Oxidative Stress, Motor Abilities, and Behavioral Adjustment in Children Treated for Acute Lymphoblastic Leukemia.
To examine associations among oxidative stress, fine and visual-motor abilities, and behavioral adjustment in children receiving chemotherapy for acute lymphoblastic leukemia (ALL)
A prospective, repeated-measures design
Two pediatric oncology settings in the southwestern United States.
89 children with ALL were followed from diagnosis to the end of chemotherapy.
Serial cerebrospinal fluid samples were collected during scheduled lumbar punctures and analyzed for oxidative stress biomarkers. Children completed fine motor dexterity, visual processing speed, and visual-motor integration measures at three time points. Parents completed child behavior ratings at the same times.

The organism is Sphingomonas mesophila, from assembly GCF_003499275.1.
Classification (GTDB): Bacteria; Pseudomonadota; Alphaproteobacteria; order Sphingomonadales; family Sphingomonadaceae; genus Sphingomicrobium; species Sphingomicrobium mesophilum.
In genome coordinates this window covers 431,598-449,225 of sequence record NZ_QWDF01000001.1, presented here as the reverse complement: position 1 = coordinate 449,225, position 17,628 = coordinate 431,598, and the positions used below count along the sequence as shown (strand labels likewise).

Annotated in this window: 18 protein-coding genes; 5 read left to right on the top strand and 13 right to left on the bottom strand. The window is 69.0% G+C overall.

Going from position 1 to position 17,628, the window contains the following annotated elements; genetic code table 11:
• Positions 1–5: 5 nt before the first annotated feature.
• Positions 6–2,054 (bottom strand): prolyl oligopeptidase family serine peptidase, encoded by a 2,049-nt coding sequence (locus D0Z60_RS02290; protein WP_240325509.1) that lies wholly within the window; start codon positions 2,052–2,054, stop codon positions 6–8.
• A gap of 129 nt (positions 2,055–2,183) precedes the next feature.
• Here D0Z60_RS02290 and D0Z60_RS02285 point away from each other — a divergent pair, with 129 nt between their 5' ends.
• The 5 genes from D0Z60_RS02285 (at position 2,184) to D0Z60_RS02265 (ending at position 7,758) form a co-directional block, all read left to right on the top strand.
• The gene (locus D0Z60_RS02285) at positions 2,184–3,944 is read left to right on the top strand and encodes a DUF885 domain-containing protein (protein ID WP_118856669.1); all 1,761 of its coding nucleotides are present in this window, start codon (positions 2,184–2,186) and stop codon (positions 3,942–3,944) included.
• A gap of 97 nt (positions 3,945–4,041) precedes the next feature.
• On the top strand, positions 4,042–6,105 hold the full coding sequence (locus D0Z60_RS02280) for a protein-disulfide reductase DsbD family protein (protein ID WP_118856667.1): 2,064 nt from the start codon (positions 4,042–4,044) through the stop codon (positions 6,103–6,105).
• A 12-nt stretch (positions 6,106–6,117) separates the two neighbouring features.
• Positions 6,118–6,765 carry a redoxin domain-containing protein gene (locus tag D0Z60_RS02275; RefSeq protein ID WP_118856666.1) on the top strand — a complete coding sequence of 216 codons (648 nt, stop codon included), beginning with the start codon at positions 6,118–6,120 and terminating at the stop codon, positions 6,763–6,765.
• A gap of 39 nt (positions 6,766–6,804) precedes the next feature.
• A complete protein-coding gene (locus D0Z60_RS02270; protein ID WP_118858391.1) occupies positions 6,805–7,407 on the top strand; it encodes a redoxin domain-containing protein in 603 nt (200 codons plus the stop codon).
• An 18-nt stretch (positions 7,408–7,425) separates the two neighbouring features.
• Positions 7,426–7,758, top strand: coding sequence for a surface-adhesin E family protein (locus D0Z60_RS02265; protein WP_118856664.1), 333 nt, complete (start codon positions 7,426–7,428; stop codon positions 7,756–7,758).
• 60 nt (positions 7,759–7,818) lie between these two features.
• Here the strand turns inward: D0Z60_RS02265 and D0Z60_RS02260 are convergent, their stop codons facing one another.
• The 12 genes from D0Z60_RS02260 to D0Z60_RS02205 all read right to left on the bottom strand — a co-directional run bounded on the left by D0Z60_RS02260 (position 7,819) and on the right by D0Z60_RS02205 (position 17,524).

Main research variables
Oxidative stress, fine motor dexterity, visual processing, visual-motor integration, and behavioral adjustment
Children with ALL had below-average fine motor dexterity, visual processing speed, and visual-motor integration following the induction phase of ALL therapy. By end of therapy, visual processing speed normalized, and fine motor dexterity and visual-motor integration remained below average. Oxidative stress measures correlated with fine motor dexterity and visual-motor integration. Decreased motor functioning was associated with increased hyperactivity and anxiety
Oxidative stress occurs following chemo-therapy for childhood ALL and is related to impaired fine motor skills and visual symptoms
Implications for nursing
Early intervention should be considered to prevent fine motor and visual-spatial deficits, as well as behavioral problems.
Hockenberry, MJ; Krull, KR; Insel, KC; Harris, LL; Gundy, PM; Adkins, KB; Pasvogel, AE; Taylor, OA; Koerner, KM; Montgomery, DW; Ross, AK; Hill, A; Moore, IM
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